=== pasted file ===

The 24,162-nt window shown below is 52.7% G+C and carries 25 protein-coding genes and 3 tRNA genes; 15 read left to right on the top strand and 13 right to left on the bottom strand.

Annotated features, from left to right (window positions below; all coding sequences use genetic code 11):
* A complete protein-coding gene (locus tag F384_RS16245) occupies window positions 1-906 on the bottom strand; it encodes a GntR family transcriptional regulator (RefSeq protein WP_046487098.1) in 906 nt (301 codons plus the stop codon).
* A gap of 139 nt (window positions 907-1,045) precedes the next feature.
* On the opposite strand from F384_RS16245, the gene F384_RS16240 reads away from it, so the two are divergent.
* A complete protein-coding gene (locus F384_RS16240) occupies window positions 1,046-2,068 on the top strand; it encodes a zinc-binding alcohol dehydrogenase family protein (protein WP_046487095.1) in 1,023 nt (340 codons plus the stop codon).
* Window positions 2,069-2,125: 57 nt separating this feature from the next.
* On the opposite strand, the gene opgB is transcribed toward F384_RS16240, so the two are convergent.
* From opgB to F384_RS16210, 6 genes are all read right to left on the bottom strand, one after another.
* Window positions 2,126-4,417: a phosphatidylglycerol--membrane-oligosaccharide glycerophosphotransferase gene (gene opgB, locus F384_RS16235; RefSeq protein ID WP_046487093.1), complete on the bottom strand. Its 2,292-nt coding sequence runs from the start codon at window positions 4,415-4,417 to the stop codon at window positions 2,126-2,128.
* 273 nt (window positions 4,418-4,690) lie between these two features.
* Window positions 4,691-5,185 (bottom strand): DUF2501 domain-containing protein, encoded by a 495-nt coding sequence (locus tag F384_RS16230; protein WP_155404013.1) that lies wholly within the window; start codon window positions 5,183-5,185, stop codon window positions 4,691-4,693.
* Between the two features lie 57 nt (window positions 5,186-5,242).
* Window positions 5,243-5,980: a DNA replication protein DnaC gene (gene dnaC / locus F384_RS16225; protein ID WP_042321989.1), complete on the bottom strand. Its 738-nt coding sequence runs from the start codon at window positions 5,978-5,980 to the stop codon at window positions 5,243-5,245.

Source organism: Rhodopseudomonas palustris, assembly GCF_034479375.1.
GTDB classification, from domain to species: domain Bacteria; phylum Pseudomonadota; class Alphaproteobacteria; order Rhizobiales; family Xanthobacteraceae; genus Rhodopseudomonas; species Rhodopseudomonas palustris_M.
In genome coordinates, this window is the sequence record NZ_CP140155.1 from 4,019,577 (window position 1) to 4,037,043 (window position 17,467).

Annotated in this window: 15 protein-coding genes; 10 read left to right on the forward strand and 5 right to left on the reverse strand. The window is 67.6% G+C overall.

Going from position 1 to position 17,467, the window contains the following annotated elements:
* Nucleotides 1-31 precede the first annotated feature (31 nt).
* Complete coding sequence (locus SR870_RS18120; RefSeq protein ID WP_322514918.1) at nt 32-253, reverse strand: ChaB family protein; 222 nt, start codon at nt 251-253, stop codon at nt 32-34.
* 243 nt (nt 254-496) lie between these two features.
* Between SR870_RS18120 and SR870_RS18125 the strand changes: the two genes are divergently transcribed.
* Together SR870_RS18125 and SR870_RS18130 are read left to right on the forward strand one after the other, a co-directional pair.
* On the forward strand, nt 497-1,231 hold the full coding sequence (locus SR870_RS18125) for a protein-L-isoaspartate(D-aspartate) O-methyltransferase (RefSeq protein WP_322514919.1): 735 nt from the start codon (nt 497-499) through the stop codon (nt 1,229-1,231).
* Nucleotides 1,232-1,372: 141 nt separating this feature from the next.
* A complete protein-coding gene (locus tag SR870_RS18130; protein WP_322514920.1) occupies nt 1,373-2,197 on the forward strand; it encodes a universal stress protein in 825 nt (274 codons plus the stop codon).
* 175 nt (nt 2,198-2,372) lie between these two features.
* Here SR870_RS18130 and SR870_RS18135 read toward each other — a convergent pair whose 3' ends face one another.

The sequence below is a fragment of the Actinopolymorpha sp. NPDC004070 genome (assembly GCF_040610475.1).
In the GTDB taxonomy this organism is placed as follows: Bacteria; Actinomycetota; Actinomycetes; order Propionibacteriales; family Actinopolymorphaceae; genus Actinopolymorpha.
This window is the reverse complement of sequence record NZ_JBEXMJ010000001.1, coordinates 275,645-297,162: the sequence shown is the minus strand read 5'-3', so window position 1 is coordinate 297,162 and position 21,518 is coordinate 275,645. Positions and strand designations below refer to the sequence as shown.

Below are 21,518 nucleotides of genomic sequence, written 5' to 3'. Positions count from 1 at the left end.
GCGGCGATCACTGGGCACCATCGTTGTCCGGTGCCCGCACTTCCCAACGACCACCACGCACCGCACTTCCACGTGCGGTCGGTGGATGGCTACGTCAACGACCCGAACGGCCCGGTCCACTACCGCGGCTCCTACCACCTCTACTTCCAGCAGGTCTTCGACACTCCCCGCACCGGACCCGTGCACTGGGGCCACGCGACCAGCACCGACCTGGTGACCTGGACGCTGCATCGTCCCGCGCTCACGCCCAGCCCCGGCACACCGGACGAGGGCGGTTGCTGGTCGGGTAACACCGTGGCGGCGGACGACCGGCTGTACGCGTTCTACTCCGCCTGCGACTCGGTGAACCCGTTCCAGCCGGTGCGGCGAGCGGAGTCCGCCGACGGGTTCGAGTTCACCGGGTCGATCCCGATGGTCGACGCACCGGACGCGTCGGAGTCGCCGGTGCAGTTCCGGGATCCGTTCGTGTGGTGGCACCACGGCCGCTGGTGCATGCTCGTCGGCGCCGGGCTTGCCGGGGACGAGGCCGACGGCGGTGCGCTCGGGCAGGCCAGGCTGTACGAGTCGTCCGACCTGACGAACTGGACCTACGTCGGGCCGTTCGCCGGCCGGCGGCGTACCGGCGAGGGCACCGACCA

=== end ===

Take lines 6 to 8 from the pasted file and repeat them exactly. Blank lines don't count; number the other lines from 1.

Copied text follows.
* A complete protein-coding gene (locus F384_RS16240) occupies window positions 1,046-2,068 on the top strand; it encodes a zinc-binding alcohol dehydrogenase family protein (protein WP_046487095.1) in 1,023 nt (340 codons plus the stop codon).
* Window positions 2,069-2,125: 57 nt separating this feature from the next.
* On the opposite strand, the gene opgB is transcribed toward F384_RS16240, so the two are convergent.